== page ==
Help for Healing

Bitter & Sweet, living daily with grief


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Fun at Physical Therapy?

I’m not any different than anyone else during this pandemic. My only outings every week are to physical therapy. I’ve gotten into a routine now with two other patients. They space us out but there is a brief time we overlap together. At the end of my session, I usually beg Nancy to let me stay longer. Don’t send me home!

Nancy is a very talented therapist and we all know it. She also has a sense of humor so we can give her a hard time because we KNOW she is great.

One of the men obviously has more pain and a longer road to go down than I do. He is usually in a separate room but we crack jokes back and forth. He calls PT “premeditated torture” instead of physical therapy.

Nancy has this streetlight analogy she uses. It drives us crazy. A green level of pain is preferred because it means you are still ok. I did tell her that it’s not easy being green. She thought that was funny, but it turned into bigger laughter when it was quiet and I started playing Kermit singing that song on my phone.

This man has two canes to walk. I can hear and see when one of them falls. I yell out and ask if Nancy has knocked the cane out from underneath him again. He says of course she did. I told him he was lucky because she usually kicks me.

Today was out of control. We exchanged the usual banter and were really proud when a therapist who wasn’t usually there said she wanted to stay in our unit. We are much more fun than other therapy rooms.

I was balancing on the balls I’m supposed to walk on and I look across the room. It was the first time I had seen this guy on the bike. And it was the first time I realized that he had a prosthetic for a leg.

“Oh my God!” I yelled louder than usual. “Nancy, you’ve gone too far this time. The poor guy’s leg fell off!”

Raucaus laughter. I wondered if I had gone too far but he said he has loads of jokes. One time in a hospital he put his leg on backward to freak people out. His sister is making him a t-shirt that says, “Don’t pull my leg. Seriously.”

Later in the session, Nancy asked him how he was doing. “How the hell do you think he’s doing, Nancy? His leg fell off!”

Then it got really bad.

Two of us are laying on tables and our guy is still on the bike. Nancy yells over to him, “Do you need help getting off?”

I couldn’t stand it. I burst into laughter, which started everyone else. The other woman was telling me she had it under control until I had to go and laugh. Leg-guy says the same thing. Nancy says, “Was the only one who didn’t get it?” The three of us say yes in harmony.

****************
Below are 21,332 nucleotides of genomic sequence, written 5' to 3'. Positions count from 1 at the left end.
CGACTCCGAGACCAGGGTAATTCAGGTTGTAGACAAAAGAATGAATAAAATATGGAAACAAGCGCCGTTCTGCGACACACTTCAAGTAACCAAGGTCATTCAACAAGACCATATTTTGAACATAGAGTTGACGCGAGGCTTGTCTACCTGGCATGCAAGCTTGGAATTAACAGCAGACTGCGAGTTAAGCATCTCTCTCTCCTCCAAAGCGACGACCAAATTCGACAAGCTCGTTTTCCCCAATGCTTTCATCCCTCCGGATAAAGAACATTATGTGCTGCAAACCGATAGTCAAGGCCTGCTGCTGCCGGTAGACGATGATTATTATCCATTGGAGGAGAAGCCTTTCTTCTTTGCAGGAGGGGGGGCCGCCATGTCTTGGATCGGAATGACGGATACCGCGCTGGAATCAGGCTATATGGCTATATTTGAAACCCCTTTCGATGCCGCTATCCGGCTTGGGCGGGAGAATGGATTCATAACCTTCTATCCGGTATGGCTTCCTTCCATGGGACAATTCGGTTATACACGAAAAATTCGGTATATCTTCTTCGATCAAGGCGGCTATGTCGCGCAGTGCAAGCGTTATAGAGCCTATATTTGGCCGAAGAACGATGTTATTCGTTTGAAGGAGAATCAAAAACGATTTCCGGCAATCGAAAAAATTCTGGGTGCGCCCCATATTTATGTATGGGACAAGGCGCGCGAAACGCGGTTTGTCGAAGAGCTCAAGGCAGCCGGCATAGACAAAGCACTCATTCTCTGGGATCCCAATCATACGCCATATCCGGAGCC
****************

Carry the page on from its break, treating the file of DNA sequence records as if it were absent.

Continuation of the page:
Eventually, it was almost time for me to go. By now, Nancy really does have to help him off the bike. The two of them are standing together and she asks him if he needs help. “Getting up?” he says. And the raucaus laughter starts all over again.

Nancy says the redness in her face will probably last forever.

The woman next to me says we really need to get out more.

You said it sister.


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Two Steps Forward

And then one step back. Literally. That is the nature of foot surgery/injury and the healing process. Each time I hit a new landmark I get excited, then get reminded that a new place means new adjustments for my body again. Instead of feeling better, it usually feels worse first.

First week was total bed rest. The original bandage stayed in place. I wore the aircast boot 24 hours a day, even when sleeping. Of course, no driving.

One week later, I was able to get up. I could take the boot off at night. During the day I used two crutches and the scooter when I could. My body was quite sore from both of those aids but I eventually got used to them.

Another week and I was able to take the bandages off for good. Then I had an ace bandage for another week. Then that came off.

Today I had my one month after surgery appointment. I was released to drive, thank goodness. And for the first time in four weeks, I could wear a sneaker. I bought a new pair online and saved them for today. The doc loved them and said they were really good for what I needed.

I’m still supposed to use the scooter whenever I can. I realized that I can actually wear a pair of jeans now. I’ve been wearing sweats for a month. So much I should feel better about.

Now I get to start physical therapy twice a week. And he did mention something about a possible six months more before we know if the surgery was even successful. Ouch.

But the biggest ouch is that my foot has hurt more today than it has in a while. That boot really protected my foot and kept it immobile. I’m sure it will take a few days for it to start to feel better while wearing the sneaker. Instead of celebrating, I’m going to take some Tylenol and then grab a long nap because I’m wiped out.

I have to say, some good life lessons come out of it. Patience for one. I’m also learning a bit about our society and how they treat folks with handicaps. Some people are so thoughtful and kind, others make sure they validate that you are indeed an annoyance with all the help you need from others. I hope I stay sensitive to the people around me once I am not the gimp I am today.

And hey, I am still supposed to avoid stairs when I can. That means no laundry duty for me!